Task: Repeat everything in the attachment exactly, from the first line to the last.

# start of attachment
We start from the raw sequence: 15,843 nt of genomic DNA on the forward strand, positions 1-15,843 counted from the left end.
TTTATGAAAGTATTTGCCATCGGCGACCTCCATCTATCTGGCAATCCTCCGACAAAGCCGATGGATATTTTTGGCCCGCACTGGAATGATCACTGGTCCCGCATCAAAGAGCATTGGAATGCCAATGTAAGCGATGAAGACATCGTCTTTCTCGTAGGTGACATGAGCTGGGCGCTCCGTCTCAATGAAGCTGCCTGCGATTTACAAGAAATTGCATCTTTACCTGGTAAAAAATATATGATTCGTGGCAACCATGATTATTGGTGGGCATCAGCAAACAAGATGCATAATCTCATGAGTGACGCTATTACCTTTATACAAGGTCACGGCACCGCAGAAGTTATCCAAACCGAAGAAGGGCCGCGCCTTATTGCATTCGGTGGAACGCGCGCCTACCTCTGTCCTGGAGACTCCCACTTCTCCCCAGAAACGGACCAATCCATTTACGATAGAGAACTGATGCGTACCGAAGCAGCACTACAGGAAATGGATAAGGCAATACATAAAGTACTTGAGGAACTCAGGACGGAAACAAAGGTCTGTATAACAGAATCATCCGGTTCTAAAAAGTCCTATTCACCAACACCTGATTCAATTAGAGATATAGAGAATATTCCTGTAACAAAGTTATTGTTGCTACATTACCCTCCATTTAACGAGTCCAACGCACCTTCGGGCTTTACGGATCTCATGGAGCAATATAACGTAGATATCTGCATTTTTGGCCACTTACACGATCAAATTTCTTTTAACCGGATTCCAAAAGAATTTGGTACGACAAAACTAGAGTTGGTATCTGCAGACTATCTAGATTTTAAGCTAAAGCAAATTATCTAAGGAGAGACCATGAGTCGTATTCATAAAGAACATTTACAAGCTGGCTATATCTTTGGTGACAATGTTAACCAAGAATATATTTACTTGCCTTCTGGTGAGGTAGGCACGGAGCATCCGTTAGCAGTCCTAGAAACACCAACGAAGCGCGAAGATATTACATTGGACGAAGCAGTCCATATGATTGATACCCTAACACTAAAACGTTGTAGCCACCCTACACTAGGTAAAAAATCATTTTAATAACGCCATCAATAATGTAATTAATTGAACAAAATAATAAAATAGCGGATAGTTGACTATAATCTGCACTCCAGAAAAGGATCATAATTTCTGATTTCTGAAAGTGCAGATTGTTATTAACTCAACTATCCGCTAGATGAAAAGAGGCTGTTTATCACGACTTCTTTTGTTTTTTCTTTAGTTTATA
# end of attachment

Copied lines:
We start from the raw sequence: 15,843 nt of genomic DNA on the forward strand, positions 1-15,843 counted from the left end.
TTTATGAAAGTATTTGCCATCGGCGACCTCCATCTATCTGGCAATCCTCCGACAAAGCCGATGGATATTTTTGGCCCGCACTGGAATGATCACTGGTCCCGCATCAAAGAGCATTGGAATGCCAATGTAAGCGATGAAGACATCGTCTTTCTCGTAGGTGACATGAGCTGGGCGCTCCGTCTCAATGAAGCTGCCTGCGATTTACAAGAAATTGCATCTTTACCTGGTAAAAAATATATGATTCGTGGCAACCATGATTATTGGTGGGCATCAGCAAACAAGATGCATAATCTCATGAGTGACGCTATTACCTTTATACAAGGTCACGGCACCGCAGAAGTTATCCAAACCGAAGAAGGGCCGCGCCTTATTGCATTCGGTGGAACGCGCGCCTACCTCTGTCCTGGAGACTCCCACTTCTCCCCAGAAACGGACCAATCCATTTACGATAGAGAACTGATGCGTACCGAAGCAGCACTACAGGAAATGGATAAGGCAATACATAAAGTACTTGAGGAACTCAGGACGGAAACAAAGGTCTGTATAACAGAATCATCCGGTTCTAAAAAGTCCTATTCACCAACACCTGATTCAATTAGAGATATAGAGAATATTCCTGTAACAAAGTTATTGTTGCTACATTACCCTCCATTTAACGAGTCCAACGCACCTTCGGGCTTTACGGATCTCATGGAGCAATATAACGTAGATATCTGCATTTTTGGCCACTTACACGATCAAATTTCTTTTAACCGGATTCCAAAAGAATTTGGTACGACAAAACTAGAGTTGGTATCTGCAGACTATCTAGATTTTAAGCTAAAGCAAATTATCTAAGGAGAGACCATGAGTCGTATTCATAAAGAACATTTACAAGCTGGCTATATCTTTGGTGACAATGTTAACCAAGAATATATTTACTTGCCTTCTGGTGAGGTAGGCACGGAGCATCCGTTAGCAGTCCTAGAAACACCAACGAAGCGCGAAGATATTACATTGGACGAAGCAGTCCATATGATTGATACCCTAACACTAAAACGTTGTAGCCACCCTACACTAGGTAAAAAATCATTTTAATAACGCCATCAATAATGTAATTAATTGAACAAAATAATAAAATAGCGGATAGTTGACTATAATCTGCACTCCAGAAAAGGATCATAATTTCTGATTTCTGAAAGTGCAGATTGTTATTAACTCAACTATCCGCTAGATGAAAAGAGGCTGTTTATCACGACTTCTTTTGTTTTTTCTTTAGTTTATA